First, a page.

With a recession raging, nonprofit groups need money more than ever. But many individual donors are giving less, instead of more. Unfortunately, large corporations have begun to follow suit.

According to a report from the folks at the Conference Board, 45% of corporations surveyed are expected to decrease their charitable donations budgets for 2009. (A further 16% are mulling it over.)

This is a big deal for nonprofits. As just one example, let's look at DonorsChoose, the innovative organization helping fund projects in our nation's schools. (We here at The Motley Fool supported it in our annual Foolanthropy campaign.) Although individual donors are important, corporate sponsors like AIG (NYSE:AIG), American Express (NYSE:AXP), and Cisco Systems (NASDAQ:CSCO) also play a key role. But could some of these companies have trouble keeping up their previous levels of charitable donations? Yep.

I want nonprofits doing important work to get more money from year to year. I want them to do more good in the world, particularly at a time when more people need help. But on the other hand, I must concede that the cutbacks can make a lot of sense for these corporations.

Rationalizing reductions
After all, remember that a public company's three main constituents are its employees, customers, and shareholders. (As a fun exercise, try to rank those three critical factions in importance.) Continuing to give generously can boost a company's image in the eyes of customers, which can also boost sales. But shareholders may not be so happy. After all, if earnings and income drop, while donations stay the same, profit margins will slip. There will be less left to reinvest in the company or to pay out to shareholders.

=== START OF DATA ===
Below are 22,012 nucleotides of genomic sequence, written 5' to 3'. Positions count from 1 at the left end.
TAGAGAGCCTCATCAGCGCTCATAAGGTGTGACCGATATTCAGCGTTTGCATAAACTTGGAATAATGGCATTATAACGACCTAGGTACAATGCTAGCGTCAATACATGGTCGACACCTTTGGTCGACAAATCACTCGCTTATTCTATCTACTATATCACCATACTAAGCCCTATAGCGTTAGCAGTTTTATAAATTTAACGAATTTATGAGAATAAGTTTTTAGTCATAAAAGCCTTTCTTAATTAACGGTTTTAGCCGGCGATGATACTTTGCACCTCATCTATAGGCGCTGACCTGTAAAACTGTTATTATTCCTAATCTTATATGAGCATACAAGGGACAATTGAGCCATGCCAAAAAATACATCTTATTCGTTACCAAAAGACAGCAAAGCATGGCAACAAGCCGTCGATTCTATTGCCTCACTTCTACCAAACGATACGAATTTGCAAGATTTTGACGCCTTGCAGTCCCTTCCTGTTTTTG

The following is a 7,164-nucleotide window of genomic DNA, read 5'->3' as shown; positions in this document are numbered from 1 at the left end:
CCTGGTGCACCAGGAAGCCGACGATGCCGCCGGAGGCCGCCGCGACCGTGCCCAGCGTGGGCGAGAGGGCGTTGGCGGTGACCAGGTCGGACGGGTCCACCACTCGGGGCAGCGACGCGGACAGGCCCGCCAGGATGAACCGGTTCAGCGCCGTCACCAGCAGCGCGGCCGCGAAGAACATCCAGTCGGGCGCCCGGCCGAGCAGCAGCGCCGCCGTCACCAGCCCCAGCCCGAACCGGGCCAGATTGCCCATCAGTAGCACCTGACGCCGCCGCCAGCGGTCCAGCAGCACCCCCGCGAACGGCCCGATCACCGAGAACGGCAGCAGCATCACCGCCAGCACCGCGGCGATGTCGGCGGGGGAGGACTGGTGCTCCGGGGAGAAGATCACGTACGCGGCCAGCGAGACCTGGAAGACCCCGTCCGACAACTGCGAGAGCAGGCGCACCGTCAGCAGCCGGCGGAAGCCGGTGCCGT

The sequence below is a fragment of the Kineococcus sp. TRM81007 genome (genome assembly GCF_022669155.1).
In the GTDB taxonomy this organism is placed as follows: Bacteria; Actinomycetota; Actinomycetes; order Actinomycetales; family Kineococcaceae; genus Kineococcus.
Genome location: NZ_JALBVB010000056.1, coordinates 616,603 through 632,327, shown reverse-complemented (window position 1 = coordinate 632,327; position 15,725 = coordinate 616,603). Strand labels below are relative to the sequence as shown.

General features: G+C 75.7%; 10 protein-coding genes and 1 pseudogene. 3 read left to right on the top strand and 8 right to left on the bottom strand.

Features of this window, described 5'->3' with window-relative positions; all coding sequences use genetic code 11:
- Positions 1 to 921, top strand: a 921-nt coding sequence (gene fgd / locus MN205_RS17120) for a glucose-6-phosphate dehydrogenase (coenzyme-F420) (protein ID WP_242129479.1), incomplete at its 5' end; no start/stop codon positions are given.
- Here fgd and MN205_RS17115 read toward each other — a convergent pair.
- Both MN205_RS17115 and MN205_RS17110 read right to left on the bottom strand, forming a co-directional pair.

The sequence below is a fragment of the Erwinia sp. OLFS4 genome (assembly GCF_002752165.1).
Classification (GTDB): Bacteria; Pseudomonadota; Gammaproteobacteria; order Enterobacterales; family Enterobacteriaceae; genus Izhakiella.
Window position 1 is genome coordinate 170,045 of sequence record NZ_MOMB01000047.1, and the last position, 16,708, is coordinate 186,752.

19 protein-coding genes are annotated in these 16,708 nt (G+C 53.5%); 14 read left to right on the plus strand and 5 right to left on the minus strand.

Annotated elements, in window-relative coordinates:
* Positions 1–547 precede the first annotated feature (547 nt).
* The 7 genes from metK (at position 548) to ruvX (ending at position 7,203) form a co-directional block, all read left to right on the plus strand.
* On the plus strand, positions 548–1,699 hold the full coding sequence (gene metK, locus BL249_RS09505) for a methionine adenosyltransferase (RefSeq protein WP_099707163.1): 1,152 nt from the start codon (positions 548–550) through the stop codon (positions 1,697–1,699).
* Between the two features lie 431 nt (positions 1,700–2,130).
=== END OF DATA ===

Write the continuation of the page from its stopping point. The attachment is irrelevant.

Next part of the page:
One nice solution is the way that Target (NYSE:TGT) sets up its giving. It gives 5% of its income to communities where it operates -- and it doesn't plan to change that. And while its giving may slip along with company profits during the recession, it's a formula that can work in any environment.

Keep an eye on your holdings and prospective holdings, and see how they're dealing with donations in this economy.

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Longtime Fool contributor Selena Maranjian owns shares of American Express and eBay. American Express is a Motley Fool Inside Value recommendation and the Fool owns shares of it. Try any of our investing newsletters free for 30 days. The Motley Fool is Fools writing for Fools.